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Cliff's Corner - 4/5/2018

posted Apr 5, 2018, 6:40 PM by Admin at Winterhaven

Counselor’s Corner - 


Welcome back!


Before I start in on what I’ll be teaching / have taught, I wanted to give you all a heads up about something rising up here: If you could please let me know if your student is on crutches/walking boot or has a head injury (or other major injury) so I can make sure we have some structures in place to keep them safe, that would be appreciated. These structures can range from a very informal heads up to a 504 plan for something that will last more than six weeks. I mention this because we seem to be having a rough year for both concussions and leg injuries. We currently have at least six kids wearing the dreaded boot and five of them are in seventh grade! A big shout out to Cindy and Nelly for jumping in to spot some of them up and down the stairs every period, every day.

 

Parents of K-5: Heads up about something new coming on line this year. The state of Oregon passed Erin’s Law in 2015. Winterhaven needs to get into compliance. “Erin’s Law” requires that all public schools implement a prevention-oriented child sexual abuse program that teaches students in grades pre-K—12th grade age-appropriate techniques to recognize child sexual abuse and tell a trusted adult. There are also staff and parent education components to this law.


For basics on the law see http://www.erinslaw.org/erins-law/. I’ll be giving between 3-5 lessons on this to each grade level, starting in May-ish. The curriculum the district has encouraged us to use is called Rights, Respect, and Responsibility. You can download the curriculum here: http://advocatesforyouth.org/3rs-curric-lessonplans or just see quick summaries of the topics there, further down the page. (NOTE: You might need to use Chrome to download this correctly).


If you have questions about opting your child out, my understanding is that you can opt out of the sex part, (not present in the K-5 lessons at any rate) but not the anatomy/social-sexuality/safety part. Some lessons focus on bullying and diversity, some on safety with your body. One of the benefits of Winterhaven is that we are a container that seems to preserve our student's innocence a little longer than most schools. We really want to nurture that, but of course want to also ensure that we provide them with the necessary knowledge and skills to keep themselves safe. I know this is a heavy topic. Perhaps we should host a parent night where we can provide the parent education part of it as well as brainstorm ways to make it work for us here? Please let me know if this is something you are interested in doing.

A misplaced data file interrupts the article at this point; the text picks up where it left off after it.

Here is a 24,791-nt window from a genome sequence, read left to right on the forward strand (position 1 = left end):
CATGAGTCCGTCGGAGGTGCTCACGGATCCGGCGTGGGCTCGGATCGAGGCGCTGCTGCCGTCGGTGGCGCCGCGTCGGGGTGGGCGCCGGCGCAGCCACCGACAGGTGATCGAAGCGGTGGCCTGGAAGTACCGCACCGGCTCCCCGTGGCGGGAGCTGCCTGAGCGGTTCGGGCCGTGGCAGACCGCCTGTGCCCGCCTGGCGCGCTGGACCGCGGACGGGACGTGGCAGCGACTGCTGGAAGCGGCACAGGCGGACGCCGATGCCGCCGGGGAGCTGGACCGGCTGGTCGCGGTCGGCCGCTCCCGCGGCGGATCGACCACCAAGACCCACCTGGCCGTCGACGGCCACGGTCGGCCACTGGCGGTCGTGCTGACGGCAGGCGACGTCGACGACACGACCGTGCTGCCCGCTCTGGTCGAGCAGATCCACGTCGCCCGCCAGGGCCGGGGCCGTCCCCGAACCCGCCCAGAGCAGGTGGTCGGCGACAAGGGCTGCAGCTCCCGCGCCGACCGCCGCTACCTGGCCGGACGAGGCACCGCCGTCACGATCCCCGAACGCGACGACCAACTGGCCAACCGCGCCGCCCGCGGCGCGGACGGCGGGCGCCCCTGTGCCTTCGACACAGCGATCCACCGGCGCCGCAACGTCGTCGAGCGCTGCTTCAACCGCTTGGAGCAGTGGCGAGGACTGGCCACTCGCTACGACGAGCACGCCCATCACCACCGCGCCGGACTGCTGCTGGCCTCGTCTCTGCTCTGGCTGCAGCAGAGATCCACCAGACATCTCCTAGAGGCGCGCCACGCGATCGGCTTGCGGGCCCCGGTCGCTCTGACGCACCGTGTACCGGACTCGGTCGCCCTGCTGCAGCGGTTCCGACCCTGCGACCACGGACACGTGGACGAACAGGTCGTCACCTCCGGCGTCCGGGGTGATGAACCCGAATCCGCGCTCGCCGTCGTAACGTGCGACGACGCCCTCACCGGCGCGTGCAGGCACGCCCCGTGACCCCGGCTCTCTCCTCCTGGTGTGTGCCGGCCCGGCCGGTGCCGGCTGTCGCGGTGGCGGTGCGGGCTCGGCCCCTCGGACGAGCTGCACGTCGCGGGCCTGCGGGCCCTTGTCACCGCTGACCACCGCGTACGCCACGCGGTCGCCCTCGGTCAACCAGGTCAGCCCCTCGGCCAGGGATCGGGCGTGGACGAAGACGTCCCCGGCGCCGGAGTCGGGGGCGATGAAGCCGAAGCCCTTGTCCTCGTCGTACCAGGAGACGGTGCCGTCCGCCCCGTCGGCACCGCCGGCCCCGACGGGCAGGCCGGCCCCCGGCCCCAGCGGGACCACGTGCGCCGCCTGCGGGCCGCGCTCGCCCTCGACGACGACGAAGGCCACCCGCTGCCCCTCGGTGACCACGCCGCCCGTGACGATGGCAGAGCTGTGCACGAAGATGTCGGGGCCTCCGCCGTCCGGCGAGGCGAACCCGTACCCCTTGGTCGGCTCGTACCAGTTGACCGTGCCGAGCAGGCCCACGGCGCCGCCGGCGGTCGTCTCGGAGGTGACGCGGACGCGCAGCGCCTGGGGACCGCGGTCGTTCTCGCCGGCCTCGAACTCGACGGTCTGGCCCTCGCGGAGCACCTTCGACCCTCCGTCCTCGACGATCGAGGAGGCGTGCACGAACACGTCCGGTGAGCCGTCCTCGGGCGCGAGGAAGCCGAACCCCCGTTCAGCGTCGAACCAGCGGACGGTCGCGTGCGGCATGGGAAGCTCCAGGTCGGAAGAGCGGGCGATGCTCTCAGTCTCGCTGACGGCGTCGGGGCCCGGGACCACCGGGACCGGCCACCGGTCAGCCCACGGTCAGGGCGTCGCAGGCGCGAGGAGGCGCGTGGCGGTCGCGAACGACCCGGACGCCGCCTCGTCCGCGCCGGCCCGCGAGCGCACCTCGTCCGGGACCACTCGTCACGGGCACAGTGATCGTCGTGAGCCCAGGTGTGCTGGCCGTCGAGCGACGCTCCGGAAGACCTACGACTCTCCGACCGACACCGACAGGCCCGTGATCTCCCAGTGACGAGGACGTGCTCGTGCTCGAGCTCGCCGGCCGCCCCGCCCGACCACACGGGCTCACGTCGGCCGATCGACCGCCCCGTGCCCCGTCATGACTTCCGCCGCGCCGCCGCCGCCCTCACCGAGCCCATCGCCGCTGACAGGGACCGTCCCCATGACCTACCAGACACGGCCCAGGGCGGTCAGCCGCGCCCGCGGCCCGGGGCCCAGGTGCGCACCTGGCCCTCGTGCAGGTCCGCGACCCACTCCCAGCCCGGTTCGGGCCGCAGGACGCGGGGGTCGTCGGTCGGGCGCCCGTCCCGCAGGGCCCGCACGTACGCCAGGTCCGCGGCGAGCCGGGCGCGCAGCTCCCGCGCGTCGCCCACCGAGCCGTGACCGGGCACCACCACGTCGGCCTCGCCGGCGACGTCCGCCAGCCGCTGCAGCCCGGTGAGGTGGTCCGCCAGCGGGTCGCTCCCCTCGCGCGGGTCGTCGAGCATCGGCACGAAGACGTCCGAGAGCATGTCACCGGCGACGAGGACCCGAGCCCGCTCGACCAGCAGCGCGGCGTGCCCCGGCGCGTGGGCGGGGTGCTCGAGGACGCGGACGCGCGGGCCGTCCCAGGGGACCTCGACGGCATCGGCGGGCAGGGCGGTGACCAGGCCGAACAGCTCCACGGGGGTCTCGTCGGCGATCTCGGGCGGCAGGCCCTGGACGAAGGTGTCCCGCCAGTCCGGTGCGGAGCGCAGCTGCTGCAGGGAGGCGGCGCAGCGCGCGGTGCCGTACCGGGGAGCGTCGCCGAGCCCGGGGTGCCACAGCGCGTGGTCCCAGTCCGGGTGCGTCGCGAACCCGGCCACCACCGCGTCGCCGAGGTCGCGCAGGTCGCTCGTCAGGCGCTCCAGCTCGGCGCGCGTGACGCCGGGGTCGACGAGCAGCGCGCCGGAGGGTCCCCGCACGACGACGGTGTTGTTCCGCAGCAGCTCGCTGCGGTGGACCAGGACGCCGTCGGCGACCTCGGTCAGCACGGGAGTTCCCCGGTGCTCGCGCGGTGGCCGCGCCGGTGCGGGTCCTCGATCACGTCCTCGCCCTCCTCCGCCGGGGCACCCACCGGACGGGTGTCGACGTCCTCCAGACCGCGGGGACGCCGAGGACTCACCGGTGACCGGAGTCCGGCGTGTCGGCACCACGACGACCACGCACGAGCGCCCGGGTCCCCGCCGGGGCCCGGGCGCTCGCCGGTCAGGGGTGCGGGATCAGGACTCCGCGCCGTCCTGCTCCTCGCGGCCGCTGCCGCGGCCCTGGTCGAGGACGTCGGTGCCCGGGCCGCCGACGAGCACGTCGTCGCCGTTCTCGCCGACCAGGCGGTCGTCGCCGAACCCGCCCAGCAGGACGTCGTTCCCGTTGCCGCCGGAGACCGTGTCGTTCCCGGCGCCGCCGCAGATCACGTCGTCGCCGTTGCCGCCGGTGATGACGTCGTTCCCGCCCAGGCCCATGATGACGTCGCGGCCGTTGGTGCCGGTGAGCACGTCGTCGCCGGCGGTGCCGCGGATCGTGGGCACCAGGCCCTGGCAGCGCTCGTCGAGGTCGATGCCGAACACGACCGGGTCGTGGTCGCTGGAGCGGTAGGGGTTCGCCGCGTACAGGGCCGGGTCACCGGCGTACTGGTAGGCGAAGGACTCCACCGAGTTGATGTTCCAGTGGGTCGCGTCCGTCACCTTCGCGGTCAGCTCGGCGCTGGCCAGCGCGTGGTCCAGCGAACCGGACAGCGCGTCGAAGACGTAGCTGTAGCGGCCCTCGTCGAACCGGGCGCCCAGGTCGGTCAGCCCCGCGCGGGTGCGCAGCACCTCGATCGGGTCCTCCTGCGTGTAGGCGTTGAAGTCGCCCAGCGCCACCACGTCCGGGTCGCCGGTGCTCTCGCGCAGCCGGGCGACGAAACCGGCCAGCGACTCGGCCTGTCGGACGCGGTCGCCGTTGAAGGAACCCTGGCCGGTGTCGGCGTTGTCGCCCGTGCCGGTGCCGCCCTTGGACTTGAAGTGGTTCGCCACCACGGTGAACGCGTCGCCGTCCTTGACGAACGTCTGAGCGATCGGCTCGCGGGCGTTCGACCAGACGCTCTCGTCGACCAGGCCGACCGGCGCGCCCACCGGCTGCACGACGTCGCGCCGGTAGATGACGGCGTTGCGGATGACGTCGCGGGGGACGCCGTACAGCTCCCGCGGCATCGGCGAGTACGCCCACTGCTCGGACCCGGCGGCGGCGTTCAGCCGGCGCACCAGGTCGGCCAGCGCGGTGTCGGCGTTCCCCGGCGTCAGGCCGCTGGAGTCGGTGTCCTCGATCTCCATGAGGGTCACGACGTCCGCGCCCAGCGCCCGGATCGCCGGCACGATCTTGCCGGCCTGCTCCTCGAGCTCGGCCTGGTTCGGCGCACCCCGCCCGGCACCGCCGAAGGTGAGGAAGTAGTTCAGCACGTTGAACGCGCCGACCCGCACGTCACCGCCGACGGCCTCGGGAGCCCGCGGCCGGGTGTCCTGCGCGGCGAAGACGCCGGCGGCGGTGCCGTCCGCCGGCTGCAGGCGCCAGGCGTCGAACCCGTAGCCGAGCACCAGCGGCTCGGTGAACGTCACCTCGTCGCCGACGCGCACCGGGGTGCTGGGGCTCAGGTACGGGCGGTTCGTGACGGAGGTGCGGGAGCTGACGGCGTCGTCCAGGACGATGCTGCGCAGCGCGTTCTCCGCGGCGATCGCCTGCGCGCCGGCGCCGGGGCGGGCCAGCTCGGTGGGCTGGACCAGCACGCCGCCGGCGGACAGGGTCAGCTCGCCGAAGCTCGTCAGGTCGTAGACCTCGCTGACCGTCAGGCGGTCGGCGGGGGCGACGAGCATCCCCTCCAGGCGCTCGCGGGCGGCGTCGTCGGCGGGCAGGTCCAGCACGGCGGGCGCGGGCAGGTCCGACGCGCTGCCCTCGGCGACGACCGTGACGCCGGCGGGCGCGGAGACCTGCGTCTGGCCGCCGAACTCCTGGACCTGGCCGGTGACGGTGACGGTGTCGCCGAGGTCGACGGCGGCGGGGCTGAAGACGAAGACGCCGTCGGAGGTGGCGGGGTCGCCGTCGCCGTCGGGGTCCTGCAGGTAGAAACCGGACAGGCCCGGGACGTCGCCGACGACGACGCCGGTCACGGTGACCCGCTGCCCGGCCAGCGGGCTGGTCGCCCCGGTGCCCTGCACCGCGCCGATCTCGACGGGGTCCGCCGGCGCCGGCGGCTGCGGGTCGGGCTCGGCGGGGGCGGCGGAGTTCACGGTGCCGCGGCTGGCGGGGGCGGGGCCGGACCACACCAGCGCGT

Whew.  Before we get there in the K-5 classrooms (we are already doing this in 6th with My Future, My Choice -http://www.oregon.gov/DHS/CHILDREN/MFMC/Pages/Curriculum.aspx ) we will be re-centering ourselves with another round of mindful coloring before finishing up with “I messages” in all grades next week.  6th will be deep in health curriculum.

 

For our equity question of the week, I have been sitting with both the 50th anniversary of Dr. Martin Luther King’s assassination and the death of Winnie Mandela and pondering how differently we view the two of them and why.  I think the willful taming/forgetting/rebranding of Dr. King’s later philosophy from anti-capitalism and anti-Vietnam war to his earlier easier to digest, less threatening “non-violence” views has helped him gain broader acceptance.  Winnie Mandela however never tamed her message and to her death remained “controversial”. I’m guessing a large part of this is because she is a woman, but also because she refused to compromise her ideals for the sake of easy accessibility or harmony, famously critiquing her former husband during the Truth and Reconciliation days of South Africa. King also compromised very little, but we somehow seem to have forgotten that.  Good articles abound on either of these people this week if you need more background. Our question: How does race and the stereotypes of race affect our perceptions of what leadership looks like? Beyond race, think of what we would term as “white culture” and how that has been equated with “normal” vs. “other”. Using this as a springboard to talk about different cultures’ thinking and approaches might be a way to go for younger kids.  
 

Cliff Shaw
School Counselor
Winterhaven School

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